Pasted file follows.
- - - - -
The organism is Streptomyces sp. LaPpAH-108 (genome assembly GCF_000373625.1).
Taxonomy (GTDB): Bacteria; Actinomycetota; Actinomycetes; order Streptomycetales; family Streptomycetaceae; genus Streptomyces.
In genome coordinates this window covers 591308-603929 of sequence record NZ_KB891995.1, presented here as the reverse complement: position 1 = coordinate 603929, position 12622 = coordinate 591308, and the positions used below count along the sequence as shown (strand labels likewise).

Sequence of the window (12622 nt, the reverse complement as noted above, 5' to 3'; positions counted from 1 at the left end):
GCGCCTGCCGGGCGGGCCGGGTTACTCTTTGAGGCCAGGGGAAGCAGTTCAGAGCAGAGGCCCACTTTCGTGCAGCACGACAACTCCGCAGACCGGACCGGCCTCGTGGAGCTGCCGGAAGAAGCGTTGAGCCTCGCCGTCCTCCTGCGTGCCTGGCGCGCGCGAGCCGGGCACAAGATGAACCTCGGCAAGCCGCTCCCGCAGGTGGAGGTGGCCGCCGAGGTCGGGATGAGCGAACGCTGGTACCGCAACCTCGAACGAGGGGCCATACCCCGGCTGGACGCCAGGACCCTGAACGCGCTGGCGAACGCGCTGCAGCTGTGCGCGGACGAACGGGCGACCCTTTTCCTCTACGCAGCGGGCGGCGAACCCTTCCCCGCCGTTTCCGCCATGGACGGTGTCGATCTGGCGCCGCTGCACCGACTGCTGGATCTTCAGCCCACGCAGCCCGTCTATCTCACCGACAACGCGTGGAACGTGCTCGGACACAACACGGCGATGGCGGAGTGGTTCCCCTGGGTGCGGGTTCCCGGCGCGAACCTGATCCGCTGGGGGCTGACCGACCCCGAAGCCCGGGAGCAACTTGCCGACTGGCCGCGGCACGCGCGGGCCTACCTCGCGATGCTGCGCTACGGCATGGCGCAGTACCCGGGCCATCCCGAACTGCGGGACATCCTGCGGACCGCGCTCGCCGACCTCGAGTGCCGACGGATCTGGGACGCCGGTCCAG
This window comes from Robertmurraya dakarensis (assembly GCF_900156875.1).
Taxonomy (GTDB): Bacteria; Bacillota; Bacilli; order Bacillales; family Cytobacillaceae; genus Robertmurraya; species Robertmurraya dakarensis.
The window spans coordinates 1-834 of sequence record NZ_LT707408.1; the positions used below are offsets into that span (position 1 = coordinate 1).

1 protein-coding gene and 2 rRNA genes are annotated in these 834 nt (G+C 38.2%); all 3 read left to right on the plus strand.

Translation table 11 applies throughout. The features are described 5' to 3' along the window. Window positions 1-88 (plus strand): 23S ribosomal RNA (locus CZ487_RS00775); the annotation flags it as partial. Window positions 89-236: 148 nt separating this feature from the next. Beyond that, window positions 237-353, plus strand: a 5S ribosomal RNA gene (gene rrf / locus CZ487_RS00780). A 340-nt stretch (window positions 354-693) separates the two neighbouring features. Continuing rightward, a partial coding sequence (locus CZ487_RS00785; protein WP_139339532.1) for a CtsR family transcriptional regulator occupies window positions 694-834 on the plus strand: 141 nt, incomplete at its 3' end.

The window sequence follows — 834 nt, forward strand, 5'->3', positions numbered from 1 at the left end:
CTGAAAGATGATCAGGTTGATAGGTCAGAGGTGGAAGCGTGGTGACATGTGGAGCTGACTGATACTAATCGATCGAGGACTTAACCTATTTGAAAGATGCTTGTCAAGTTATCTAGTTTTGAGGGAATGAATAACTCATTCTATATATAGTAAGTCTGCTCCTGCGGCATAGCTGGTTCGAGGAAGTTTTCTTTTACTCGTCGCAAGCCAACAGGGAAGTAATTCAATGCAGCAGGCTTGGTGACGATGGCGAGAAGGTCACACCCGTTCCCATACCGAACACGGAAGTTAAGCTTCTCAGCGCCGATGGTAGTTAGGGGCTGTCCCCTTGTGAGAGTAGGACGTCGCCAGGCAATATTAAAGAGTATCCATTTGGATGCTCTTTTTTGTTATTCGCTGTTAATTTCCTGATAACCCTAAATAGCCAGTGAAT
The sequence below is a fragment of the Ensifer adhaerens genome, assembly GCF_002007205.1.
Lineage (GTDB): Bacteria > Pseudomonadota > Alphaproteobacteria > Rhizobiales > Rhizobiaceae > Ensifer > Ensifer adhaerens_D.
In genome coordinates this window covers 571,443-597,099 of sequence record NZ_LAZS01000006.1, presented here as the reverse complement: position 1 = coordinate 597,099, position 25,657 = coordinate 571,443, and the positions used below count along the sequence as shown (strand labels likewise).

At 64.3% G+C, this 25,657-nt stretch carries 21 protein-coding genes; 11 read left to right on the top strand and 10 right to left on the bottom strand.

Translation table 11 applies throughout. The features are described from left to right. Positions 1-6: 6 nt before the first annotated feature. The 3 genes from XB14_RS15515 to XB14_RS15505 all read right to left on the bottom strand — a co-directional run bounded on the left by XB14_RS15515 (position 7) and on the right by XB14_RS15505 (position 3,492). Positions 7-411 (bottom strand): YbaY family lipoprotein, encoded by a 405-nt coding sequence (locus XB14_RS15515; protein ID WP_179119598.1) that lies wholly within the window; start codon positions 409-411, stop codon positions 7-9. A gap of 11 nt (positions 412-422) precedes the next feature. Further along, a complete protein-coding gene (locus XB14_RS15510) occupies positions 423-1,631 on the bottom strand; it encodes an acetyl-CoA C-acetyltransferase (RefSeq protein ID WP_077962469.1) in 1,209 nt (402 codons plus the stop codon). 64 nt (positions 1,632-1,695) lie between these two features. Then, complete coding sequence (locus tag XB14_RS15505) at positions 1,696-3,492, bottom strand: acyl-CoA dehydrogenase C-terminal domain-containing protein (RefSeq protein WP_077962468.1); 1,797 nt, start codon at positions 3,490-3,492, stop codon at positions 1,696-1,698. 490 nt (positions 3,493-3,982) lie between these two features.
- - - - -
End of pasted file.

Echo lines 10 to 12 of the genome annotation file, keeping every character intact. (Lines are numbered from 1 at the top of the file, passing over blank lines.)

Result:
Translation table 11 applies throughout. The features are described 5' to 3' along the window. Window positions 1-88 (plus strand): 23S ribosomal RNA (locus CZ487_RS00775); the annotation flags it as partial. Window positions 89-236: 148 nt separating this feature from the next. Beyond that, window positions 237-353, plus strand: a 5S ribosomal RNA gene (gene rrf / locus CZ487_RS00780). A 340-nt stretch (window positions 354-693) separates the two neighbouring features. Continuing rightward, a partial coding sequence (locus CZ487_RS00785; protein WP_139339532.1) for a CtsR family transcriptional regulator occupies window positions 694-834 on the plus strand: 141 nt, incomplete at its 3' end.

The window sequence follows — 834 nt, forward strand, 5'->3', positions numbered from 1 at the left end:
CTGAAAGATGATCAGGTTGATAGGTCAGAGGTGGAAGCGTGGTGACATGTGGAGCTGACTGATACTAATCGATCGAGGACTTAACCTATTTGAAAGATGCTTGTCAAGTTATCTAGTTTTGAGGGAATGAATAACTCATTCTATATATAGTAAGTCTGCTCCTGCGGCATAGCTGGTTCGAGGAAGTTTTCTTTTACTCGTCGCAAGCCAACAGGGAAGTAATTCAATGCAGCAGGCTTGGTGACGATGGCGAGAAGGTCACACCCGTTCCCATACCGAACACGGAAGTTAAGCTTCTCAGCGCCGATGGTAGTTAGGGGCTGTCCCCTTGTGAGAGTAGGACGTCGCCAGGCAATATTAAAGAGTATCCATTTGGATGCTCTTTTTTGTTATTCGCTGTTAATTTCCTGATAACCCTAAATAGCCAGTGAAT